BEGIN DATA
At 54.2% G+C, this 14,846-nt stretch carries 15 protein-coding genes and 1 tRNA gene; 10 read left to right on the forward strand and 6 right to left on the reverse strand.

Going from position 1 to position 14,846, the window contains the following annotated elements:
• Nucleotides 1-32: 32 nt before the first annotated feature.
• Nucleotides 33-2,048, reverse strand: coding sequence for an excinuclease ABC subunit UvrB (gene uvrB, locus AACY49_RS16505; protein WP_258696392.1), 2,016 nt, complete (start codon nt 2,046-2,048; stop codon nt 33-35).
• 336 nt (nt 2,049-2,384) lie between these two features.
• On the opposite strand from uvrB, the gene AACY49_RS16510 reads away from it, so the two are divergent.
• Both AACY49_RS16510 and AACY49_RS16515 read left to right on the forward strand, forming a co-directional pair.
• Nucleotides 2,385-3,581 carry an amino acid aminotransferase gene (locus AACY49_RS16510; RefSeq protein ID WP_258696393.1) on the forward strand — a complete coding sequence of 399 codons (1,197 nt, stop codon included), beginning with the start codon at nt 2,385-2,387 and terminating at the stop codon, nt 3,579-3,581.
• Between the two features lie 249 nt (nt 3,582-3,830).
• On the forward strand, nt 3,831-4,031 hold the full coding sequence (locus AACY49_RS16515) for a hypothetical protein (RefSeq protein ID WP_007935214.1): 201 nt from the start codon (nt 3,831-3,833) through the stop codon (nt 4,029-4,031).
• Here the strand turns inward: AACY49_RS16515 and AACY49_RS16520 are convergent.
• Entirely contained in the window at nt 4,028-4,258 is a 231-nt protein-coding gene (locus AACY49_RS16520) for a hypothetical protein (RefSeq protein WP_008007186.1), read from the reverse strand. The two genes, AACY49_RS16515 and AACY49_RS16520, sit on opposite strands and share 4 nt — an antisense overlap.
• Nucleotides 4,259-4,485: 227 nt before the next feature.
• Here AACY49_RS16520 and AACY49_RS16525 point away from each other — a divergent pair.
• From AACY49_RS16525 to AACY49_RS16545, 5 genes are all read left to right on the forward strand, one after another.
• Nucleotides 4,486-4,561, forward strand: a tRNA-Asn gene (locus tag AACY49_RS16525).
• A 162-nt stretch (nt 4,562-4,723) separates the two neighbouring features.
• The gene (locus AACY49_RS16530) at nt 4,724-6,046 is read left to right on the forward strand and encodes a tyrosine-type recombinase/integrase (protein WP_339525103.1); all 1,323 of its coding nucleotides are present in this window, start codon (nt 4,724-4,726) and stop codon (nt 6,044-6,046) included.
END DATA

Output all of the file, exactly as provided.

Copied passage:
At 54.2% G+C, this 14,846-nt stretch carries 15 protein-coding genes and 1 tRNA gene; 10 read left to right on the forward strand and 6 right to left on the reverse strand.

Going from position 1 to position 14,846, the window contains the following annotated elements:
• Nucleotides 1-32: 32 nt before the first annotated feature.
• Nucleotides 33-2,048, reverse strand: coding sequence for an excinuclease ABC subunit UvrB (gene uvrB, locus AACY49_RS16505; protein WP_258696392.1), 2,016 nt, complete (start codon nt 2,046-2,048; stop codon nt 33-35).
• 336 nt (nt 2,049-2,384) lie between these two features.
• On the opposite strand from uvrB, the gene AACY49_RS16510 reads away from it, so the two are divergent.
• Both AACY49_RS16510 and AACY49_RS16515 read left to right on the forward strand, forming a co-directional pair.
• Nucleotides 2,385-3,581 carry an amino acid aminotransferase gene (locus AACY49_RS16510; RefSeq protein ID WP_258696393.1) on the forward strand — a complete coding sequence of 399 codons (1,197 nt, stop codon included), beginning with the start codon at nt 2,385-2,387 and terminating at the stop codon, nt 3,579-3,581.
• Between the two features lie 249 nt (nt 3,582-3,830).
• On the forward strand, nt 3,831-4,031 hold the full coding sequence (locus AACY49_RS16515) for a hypothetical protein (RefSeq protein ID WP_007935214.1): 201 nt from the start codon (nt 3,831-3,833) through the stop codon (nt 4,029-4,031).
• Here the strand turns inward: AACY49_RS16515 and AACY49_RS16520 are convergent.
• Entirely contained in the window at nt 4,028-4,258 is a 231-nt protein-coding gene (locus AACY49_RS16520) for a hypothetical protein (RefSeq protein WP_008007186.1), read from the reverse strand. The two genes, AACY49_RS16515 and AACY49_RS16520, sit on opposite strands and share 4 nt — an antisense overlap.
• Nucleotides 4,259-4,485: 227 nt before the next feature.
• Here AACY49_RS16520 and AACY49_RS16525 point away from each other — a divergent pair.
• From AACY49_RS16525 to AACY49_RS16545, 5 genes are all read left to right on the forward strand, one after another.
• Nucleotides 4,486-4,561, forward strand: a tRNA-Asn gene (locus tag AACY49_RS16525).
• A 162-nt stretch (nt 4,562-4,723) separates the two neighbouring features.
• The gene (locus AACY49_RS16530) at nt 4,724-6,046 is read left to right on the forward strand and encodes a tyrosine-type recombinase/integrase (protein WP_339525103.1); all 1,323 of its coding nucleotides are present in this window, start codon (nt 4,724-4,726) and stop codon (nt 6,044-6,046) included.